Police ID Latest Murder Victim

Winnipeg Crime Scene (Photo JGJ)

On Saturday, July 29, 2017, the Winnipeg Police Service issued a media release providing the identity of a man killed in a recent Point Douglas stabbing.

On July 27, 2017 at 7:45 p.m., police were dispatched to a residence in the 100 block of Euclid Avenue regarding the report of an injured man.

On arrival, officers located a 29-year-old man and a 31-year-old woman who had been stabbed.

Euclid Ave Crime Scene (Google Maps)

The victims were rushed to hospital in critical condition.

Police advised the woman survived the attack, however, the man succumbed to his injuries.

The victim has been identified as Rohn Conan Abraham (29) of Winnipeg.

Abraham is the 16th reported homicide victim of 2017.

He is the third Winnipeg resident murdered in the month of July.

The WPS has solved all but the last two reported homicides – solvency rate = 87.5%.

At this time last year the City recorded 17 homicides.

Victim Known to Police

Rohn Conan Abraham (Police Handout)

Rohn Abraham was “known” to police.

In May of 2011 he was featured in a Crime Stoppers Most Wanted release after he was sentenced to 30 months for a conviction for trafficking in narcotics and possession of stolen property.

He was released on February 25, 2011 on a statutory release and failed to abide by his condition to abstain from alcohol.

As a result, his statutory release was cancelled on April 27, 2011 and a Canada Wide Warrant was issued for his arrest.

In 2008, Abraham was featured in a WPS media release highlighting his arrest involving a stolen vehicle and high-speed pursuit. Abraham was charged with possess stolen property, obstruction and resist arrest, possess a controlled drug and fail to comply with conditions of an undertaking.

(Participation in a criminal lifestyle has been identified as a risk factor in homicide cases.)


Friday, November 24, 2017

Police issue media release indicating they have obtained an arrest warrant for 2nd degree murder for a suspect in this killing.

The suspect was identified as Edmond Chartrand (29) of Winnipeg.

Update #2:

Friday, November 30, 2017

Police issue media release indicating the suspect, Edmond Chartrand (29) was arrested on November 24, 2017.

Chartrand was detained in custody.

(Police subsequently advised Chartrand was arrested by members of the Edmonton Police Service in Edmonton, Alberta.)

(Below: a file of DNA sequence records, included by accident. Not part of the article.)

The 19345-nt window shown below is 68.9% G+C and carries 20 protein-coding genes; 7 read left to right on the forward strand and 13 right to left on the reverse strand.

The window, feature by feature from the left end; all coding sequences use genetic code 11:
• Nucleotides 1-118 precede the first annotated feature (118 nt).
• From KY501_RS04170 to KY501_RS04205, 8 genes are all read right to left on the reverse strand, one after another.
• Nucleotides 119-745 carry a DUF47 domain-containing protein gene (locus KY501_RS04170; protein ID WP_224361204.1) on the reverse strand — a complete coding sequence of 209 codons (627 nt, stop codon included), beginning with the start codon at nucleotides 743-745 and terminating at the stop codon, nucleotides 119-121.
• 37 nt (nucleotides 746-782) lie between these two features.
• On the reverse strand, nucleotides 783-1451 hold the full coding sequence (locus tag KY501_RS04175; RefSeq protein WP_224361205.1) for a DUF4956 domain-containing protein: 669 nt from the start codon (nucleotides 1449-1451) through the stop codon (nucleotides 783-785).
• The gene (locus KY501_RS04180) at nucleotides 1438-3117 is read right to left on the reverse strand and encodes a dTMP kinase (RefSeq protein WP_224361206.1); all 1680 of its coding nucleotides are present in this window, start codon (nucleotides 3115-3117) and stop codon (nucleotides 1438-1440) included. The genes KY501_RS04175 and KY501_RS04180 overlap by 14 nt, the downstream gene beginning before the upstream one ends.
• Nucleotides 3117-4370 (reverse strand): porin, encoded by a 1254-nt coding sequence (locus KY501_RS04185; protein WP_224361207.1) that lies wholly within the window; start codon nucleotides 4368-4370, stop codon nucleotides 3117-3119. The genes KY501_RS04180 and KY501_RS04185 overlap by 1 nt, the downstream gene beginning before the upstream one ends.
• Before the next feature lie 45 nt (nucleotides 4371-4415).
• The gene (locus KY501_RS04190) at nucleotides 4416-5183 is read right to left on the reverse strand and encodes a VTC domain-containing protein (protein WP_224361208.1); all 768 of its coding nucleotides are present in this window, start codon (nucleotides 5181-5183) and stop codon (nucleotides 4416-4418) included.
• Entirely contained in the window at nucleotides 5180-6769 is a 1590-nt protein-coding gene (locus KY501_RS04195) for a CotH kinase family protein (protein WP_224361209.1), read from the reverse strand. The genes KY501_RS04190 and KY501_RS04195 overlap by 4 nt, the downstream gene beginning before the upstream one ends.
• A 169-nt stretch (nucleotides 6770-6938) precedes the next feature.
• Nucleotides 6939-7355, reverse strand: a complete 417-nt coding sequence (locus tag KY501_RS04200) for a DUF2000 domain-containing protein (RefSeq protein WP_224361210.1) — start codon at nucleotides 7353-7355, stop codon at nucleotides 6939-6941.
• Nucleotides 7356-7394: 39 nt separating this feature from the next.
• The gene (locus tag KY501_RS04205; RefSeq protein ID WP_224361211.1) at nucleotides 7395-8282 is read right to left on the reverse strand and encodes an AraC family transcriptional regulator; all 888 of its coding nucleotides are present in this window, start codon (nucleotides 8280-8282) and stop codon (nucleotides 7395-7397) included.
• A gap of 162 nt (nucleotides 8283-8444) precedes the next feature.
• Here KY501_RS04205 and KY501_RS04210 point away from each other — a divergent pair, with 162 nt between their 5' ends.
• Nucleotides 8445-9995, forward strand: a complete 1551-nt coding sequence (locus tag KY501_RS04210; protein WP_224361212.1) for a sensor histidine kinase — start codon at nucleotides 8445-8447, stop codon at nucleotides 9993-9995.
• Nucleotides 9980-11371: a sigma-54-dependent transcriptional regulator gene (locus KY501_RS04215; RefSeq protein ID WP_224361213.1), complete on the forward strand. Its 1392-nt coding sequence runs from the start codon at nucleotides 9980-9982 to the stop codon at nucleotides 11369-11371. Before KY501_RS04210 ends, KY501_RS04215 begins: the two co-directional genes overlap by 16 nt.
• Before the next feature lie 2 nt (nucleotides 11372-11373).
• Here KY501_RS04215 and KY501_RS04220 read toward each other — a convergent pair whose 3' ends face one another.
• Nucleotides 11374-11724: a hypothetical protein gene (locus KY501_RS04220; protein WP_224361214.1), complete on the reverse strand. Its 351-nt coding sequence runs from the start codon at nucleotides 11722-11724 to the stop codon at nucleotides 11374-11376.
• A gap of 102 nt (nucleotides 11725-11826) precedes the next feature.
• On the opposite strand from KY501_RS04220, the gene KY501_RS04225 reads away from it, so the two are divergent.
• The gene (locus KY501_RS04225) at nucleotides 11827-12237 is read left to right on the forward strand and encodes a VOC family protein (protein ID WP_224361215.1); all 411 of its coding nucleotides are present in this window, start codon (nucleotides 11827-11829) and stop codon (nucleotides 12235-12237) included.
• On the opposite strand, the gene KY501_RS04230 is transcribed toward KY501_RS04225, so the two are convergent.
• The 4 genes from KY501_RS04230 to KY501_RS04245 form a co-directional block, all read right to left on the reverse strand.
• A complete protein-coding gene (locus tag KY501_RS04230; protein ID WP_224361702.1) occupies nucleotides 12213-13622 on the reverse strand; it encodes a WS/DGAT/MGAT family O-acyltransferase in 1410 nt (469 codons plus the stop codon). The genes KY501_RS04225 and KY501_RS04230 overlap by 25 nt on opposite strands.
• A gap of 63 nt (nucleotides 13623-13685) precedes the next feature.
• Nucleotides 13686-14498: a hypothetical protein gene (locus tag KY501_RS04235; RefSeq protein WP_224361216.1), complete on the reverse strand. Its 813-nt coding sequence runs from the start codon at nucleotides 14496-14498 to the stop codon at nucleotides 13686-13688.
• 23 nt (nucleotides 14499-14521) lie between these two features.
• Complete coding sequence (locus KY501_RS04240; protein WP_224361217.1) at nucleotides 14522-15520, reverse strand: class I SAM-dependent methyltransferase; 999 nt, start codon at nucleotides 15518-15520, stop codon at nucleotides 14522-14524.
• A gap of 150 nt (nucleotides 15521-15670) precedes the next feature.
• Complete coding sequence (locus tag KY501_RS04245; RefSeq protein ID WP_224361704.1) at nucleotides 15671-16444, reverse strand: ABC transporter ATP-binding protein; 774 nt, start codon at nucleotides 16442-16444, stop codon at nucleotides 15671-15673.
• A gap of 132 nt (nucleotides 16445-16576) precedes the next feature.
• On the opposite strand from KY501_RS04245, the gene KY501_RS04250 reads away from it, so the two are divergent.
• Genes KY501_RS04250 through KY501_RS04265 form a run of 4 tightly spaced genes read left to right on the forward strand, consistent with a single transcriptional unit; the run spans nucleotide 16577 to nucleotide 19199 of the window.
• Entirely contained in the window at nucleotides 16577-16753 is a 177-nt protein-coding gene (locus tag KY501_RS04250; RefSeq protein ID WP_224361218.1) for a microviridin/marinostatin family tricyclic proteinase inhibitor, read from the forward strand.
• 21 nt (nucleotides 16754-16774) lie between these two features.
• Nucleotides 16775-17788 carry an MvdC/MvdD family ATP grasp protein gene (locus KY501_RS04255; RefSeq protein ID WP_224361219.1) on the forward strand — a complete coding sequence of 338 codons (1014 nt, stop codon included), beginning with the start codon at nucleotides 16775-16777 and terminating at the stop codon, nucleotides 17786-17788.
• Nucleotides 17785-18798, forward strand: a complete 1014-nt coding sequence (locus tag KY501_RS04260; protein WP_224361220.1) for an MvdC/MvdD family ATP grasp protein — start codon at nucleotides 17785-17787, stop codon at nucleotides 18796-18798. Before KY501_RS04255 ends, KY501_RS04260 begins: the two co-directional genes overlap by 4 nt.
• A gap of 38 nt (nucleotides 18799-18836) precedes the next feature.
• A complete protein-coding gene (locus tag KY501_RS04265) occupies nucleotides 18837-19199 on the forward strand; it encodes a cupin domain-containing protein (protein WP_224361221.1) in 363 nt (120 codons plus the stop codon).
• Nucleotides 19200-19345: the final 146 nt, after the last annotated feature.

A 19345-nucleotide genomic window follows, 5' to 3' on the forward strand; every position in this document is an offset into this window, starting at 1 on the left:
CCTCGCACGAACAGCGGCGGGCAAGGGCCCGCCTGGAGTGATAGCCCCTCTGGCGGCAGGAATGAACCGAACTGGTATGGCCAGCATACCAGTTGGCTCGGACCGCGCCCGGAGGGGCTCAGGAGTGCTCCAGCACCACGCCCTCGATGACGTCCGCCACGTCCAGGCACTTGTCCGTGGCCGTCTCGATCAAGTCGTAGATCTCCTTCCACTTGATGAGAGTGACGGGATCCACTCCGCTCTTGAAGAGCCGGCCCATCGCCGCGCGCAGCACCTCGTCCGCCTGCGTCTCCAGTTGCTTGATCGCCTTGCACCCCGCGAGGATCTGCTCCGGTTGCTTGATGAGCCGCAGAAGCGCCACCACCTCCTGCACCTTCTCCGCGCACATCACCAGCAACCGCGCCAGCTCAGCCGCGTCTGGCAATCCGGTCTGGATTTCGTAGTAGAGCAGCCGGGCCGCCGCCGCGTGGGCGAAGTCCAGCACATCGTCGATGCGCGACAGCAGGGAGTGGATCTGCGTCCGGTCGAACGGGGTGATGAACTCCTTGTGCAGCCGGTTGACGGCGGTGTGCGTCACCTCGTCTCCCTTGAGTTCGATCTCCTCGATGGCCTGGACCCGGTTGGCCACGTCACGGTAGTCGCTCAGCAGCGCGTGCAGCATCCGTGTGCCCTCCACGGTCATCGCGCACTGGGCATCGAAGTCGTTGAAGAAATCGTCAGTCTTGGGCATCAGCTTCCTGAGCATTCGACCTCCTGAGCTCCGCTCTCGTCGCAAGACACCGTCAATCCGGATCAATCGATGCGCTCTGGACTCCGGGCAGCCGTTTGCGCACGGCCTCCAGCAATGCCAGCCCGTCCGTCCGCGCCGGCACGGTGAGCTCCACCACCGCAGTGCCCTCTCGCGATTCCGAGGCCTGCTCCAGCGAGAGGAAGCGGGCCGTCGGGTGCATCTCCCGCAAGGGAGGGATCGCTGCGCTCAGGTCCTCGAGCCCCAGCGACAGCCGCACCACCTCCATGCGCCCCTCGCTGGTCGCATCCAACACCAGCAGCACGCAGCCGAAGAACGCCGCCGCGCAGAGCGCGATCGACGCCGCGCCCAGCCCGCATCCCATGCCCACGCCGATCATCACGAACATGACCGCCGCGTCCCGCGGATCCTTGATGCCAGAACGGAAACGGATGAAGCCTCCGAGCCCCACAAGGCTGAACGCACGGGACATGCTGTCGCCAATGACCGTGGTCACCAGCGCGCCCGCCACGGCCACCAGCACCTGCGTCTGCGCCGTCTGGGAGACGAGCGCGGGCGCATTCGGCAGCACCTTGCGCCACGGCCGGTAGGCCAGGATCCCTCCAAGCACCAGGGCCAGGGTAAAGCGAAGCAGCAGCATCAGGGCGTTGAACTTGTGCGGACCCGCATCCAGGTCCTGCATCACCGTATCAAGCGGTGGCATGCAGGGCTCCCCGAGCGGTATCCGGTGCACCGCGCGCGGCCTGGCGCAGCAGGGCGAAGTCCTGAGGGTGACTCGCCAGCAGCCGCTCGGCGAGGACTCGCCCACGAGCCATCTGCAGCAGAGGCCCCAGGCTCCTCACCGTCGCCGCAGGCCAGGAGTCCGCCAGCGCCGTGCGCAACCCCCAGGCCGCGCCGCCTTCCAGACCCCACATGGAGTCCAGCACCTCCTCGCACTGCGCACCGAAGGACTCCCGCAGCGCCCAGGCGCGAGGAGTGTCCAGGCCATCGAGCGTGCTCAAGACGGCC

Indigenous Over-representation

     RCMP National Review Report 

The issue of Indigenous over-representation as both victims and perpetrators in homicide continues to be widely ignored by political  leaders and main stream media.

The violence continues to rage as the National Inquiry into Missing & Murdered Indigenous Woman & Girls continues to implode.

A total of 10 of 16 (62.5%) homicide victims reported this year are believed to be of Indigenous ancestry.

(The last five victims of homicide in Winnipeg were all Indigenous men.)

A total of 21 of 27 (77%) perpetrators charged this year are believed to be of Indigenous origin.

(According to Statistics Canada Indigenous people represent approximately 11% of the urban population in the City of Winnipeg.)

2017 Homicide Stats

Manner of Death

  •  Shooting – 6
  • Stabbing – 6
  • Blunt Force Trauma – 2
  • Not Released – 2


  • Male – 12
  • Female – 4


  1. James G Jewell


    I think you might be on to something…

    The first step towards change always comes with honest acknowledgement.

    It seems the media could play an important role getting us there if they took a more courageous approach.

    Thank you for commenting…

  2. Michael Melanson

    I think we can guess why the media doesn’t mention the aboriginal over-representation; they’re afraid of being called racists by the local activists for promoting negative stereotypes. For the little mention the over-representation gets, it is invariably associated with the consequences of colonialism, residential schools and systemic racism. Media silence allows special interest activists to push theses stale root causes narratives.

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